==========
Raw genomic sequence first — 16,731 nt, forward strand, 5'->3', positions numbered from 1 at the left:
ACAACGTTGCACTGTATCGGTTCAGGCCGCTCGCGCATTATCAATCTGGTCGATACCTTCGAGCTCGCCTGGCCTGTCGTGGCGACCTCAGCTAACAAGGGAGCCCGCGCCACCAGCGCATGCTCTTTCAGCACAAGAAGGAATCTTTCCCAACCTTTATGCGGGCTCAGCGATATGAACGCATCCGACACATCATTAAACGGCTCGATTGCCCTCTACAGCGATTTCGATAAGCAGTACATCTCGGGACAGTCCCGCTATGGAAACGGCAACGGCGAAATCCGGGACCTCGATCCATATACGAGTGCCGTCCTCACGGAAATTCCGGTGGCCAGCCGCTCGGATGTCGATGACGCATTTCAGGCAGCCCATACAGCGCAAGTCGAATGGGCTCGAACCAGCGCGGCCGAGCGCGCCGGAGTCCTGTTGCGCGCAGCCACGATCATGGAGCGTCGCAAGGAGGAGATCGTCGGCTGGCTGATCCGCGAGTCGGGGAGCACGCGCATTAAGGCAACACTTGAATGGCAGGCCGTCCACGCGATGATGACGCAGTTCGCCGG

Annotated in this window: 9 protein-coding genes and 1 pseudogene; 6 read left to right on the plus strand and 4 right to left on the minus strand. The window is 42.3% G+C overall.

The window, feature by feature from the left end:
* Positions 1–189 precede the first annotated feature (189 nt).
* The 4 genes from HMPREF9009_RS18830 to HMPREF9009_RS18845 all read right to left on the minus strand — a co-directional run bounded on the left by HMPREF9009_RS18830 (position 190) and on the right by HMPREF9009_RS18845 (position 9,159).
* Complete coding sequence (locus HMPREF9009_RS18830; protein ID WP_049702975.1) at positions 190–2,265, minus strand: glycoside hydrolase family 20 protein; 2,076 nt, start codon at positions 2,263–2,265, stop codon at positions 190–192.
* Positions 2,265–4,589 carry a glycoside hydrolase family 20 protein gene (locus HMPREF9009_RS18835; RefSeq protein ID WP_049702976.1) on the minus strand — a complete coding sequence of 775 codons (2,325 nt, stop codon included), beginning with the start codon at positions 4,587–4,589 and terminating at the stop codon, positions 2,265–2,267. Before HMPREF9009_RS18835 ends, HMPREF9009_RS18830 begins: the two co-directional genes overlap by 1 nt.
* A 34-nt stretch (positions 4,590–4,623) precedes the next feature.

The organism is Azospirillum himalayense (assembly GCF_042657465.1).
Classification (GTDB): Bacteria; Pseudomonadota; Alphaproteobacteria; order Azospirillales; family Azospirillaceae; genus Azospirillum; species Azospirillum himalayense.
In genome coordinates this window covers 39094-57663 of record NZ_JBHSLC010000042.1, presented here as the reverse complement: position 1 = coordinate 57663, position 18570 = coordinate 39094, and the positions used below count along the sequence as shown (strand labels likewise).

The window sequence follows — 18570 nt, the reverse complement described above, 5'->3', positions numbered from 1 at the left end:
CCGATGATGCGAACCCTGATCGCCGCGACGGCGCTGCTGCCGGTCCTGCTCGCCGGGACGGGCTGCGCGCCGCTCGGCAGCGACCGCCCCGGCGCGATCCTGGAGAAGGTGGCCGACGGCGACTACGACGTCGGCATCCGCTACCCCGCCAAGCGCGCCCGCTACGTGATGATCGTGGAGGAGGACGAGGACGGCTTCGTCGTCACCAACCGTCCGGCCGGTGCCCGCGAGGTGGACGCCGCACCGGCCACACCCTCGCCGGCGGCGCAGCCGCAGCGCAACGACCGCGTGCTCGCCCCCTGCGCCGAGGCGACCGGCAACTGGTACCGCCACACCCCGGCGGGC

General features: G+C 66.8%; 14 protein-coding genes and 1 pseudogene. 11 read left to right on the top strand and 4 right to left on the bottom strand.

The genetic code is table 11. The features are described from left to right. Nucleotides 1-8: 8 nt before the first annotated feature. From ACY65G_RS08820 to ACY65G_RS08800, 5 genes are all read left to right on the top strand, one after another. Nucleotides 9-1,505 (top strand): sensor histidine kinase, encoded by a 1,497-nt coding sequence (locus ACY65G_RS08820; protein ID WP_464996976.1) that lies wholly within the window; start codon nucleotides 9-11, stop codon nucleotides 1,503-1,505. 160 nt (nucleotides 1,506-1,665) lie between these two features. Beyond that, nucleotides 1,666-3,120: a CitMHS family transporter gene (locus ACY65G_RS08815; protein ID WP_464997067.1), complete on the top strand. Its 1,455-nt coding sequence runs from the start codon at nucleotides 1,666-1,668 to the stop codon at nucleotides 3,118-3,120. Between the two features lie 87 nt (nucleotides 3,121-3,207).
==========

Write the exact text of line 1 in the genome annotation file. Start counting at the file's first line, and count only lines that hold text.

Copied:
Raw genomic sequence first — 16,731 nt, forward strand, 5'->3', positions numbered from 1 at the left: